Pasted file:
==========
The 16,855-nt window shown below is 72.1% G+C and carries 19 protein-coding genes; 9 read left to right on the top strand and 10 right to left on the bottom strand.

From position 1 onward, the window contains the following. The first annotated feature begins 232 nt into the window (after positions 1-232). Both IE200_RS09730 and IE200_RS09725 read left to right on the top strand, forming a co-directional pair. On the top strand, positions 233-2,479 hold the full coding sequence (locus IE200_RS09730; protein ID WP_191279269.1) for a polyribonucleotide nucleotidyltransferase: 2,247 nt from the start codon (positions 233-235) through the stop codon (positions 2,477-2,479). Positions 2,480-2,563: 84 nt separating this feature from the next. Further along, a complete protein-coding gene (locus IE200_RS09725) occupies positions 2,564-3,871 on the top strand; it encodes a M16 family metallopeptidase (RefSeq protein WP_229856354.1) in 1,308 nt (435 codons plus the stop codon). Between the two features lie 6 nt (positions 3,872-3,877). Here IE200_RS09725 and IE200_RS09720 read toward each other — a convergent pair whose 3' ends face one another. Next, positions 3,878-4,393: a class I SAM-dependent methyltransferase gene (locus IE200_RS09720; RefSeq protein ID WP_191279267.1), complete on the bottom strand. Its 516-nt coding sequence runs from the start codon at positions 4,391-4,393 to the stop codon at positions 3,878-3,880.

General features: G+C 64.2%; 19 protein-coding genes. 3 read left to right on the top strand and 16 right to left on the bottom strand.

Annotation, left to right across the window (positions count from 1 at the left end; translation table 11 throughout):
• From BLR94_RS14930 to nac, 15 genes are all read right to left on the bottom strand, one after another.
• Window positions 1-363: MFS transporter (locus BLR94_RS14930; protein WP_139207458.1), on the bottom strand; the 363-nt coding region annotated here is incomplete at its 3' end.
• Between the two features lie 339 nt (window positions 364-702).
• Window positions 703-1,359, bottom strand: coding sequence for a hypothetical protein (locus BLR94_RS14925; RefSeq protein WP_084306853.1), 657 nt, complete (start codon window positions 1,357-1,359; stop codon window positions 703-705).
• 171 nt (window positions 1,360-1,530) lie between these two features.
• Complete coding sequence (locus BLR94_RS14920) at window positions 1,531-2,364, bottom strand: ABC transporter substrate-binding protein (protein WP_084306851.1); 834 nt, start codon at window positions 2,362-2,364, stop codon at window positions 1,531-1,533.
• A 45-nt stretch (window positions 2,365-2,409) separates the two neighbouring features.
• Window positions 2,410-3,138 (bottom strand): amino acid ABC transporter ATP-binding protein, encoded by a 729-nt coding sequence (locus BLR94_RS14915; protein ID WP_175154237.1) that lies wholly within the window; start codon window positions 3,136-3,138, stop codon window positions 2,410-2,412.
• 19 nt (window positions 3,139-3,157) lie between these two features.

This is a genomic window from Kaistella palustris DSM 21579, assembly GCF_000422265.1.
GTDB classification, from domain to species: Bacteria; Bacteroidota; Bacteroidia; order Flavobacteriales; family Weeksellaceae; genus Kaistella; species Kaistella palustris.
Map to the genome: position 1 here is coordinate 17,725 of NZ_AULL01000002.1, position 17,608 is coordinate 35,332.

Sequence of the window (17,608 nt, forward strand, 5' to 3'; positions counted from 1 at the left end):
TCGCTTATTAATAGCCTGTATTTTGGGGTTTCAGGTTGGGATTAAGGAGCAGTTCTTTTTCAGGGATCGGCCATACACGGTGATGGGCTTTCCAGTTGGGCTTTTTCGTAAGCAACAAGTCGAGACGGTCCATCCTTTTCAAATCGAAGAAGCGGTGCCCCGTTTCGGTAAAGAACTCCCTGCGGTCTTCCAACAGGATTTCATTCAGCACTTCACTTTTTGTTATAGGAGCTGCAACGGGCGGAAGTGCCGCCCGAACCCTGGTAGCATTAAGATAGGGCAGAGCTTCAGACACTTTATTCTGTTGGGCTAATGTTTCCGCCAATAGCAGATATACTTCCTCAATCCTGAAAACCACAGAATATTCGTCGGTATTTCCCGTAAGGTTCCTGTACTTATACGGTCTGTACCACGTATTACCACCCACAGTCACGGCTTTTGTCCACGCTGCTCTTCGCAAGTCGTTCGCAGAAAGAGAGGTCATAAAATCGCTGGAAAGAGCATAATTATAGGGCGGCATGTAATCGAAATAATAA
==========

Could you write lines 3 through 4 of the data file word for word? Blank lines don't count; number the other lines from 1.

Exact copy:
General features: G+C 64.2%; 19 protein-coding genes. 3 read left to right on the top strand and 16 right to left on the bottom strand.

Annotation, left to right across the window (positions count from 1 at the left end; translation table 11 throughout):